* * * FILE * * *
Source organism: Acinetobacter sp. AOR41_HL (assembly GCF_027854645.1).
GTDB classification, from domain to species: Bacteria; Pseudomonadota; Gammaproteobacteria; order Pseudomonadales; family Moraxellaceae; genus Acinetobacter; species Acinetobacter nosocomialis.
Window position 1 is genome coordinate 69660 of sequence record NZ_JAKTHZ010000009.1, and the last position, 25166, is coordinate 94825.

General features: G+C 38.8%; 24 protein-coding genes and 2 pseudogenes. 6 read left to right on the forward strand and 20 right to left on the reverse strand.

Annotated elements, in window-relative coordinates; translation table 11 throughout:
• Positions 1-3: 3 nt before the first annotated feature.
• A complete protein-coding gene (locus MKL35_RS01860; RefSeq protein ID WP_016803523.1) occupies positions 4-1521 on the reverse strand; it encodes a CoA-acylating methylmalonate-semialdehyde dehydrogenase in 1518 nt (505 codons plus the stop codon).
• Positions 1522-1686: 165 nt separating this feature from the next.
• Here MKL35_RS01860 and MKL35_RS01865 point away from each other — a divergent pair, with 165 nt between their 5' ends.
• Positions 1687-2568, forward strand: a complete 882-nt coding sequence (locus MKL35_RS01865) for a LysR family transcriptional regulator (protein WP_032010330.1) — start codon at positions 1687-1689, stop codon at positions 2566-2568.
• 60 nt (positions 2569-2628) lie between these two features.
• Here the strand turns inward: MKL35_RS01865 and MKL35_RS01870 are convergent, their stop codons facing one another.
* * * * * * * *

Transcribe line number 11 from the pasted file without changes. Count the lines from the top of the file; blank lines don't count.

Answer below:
• 60 nt (positions 2569-2628) lie between these two features.